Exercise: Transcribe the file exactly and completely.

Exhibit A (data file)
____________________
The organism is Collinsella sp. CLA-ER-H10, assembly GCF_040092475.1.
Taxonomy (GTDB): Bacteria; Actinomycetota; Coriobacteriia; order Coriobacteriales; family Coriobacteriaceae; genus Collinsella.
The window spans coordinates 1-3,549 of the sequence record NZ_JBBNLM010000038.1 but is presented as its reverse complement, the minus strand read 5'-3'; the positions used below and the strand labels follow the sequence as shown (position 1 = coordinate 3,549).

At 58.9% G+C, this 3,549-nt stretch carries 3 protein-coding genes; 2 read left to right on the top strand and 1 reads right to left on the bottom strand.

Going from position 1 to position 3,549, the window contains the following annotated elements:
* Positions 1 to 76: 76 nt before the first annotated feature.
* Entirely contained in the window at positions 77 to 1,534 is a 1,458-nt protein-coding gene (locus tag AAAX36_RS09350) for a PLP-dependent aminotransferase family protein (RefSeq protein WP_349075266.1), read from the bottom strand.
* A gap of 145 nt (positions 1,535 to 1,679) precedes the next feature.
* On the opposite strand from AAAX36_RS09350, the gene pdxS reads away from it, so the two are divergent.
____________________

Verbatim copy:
The organism is Collinsella sp. CLA-ER-H10, assembly GCF_040092475.1.
Taxonomy (GTDB): Bacteria; Actinomycetota; Coriobacteriia; order Coriobacteriales; family Coriobacteriaceae; genus Collinsella.
The window spans coordinates 1-3,549 of the sequence record NZ_JBBNLM010000038.1 but is presented as its reverse complement, the minus strand read 5'-3'; the positions used below and the strand labels follow the sequence as shown (position 1 = coordinate 3,549).

At 58.9% G+C, this 3,549-nt stretch carries 3 protein-coding genes; 2 read left to right on the top strand and 1 reads right to left on the bottom strand.

Going from position 1 to position 3,549, the window contains the following annotated elements:
* Positions 1 to 76: 76 nt before the first annotated feature.
* Entirely contained in the window at positions 77 to 1,534 is a 1,458-nt protein-coding gene (locus tag AAAX36_RS09350) for a PLP-dependent aminotransferase family protein (RefSeq protein WP_349075266.1), read from the bottom strand.
* A gap of 145 nt (positions 1,535 to 1,679) precedes the next feature.
* On the opposite strand from AAAX36_RS09350, the gene pdxS reads away from it, so the two are divergent.